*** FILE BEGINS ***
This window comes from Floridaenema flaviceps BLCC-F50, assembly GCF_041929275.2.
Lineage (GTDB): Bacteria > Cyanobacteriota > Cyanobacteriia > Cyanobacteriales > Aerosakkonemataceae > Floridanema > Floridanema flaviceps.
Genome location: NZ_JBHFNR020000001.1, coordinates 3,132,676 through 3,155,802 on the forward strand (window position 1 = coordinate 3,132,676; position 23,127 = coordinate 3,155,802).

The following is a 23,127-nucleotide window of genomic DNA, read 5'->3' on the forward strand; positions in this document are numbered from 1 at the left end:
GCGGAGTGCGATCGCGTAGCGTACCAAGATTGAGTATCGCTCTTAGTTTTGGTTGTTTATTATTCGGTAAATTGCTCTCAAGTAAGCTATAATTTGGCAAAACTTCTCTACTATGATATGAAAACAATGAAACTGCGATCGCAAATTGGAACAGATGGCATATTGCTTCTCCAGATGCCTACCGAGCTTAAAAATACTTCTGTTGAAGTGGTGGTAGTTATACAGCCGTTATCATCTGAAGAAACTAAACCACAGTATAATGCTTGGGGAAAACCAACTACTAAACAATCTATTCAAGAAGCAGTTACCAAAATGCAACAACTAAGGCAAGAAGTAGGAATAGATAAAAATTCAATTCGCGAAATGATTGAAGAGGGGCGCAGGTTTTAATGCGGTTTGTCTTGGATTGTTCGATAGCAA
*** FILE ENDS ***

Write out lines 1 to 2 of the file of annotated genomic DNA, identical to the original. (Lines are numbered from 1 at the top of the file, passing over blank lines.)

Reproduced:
This window comes from Floridaenema flaviceps BLCC-F50, assembly GCF_041929275.2.
Lineage (GTDB): Bacteria > Cyanobacteriota > Cyanobacteriia > Cyanobacteriales > Aerosakkonemataceae > Floridanema > Floridanema flaviceps.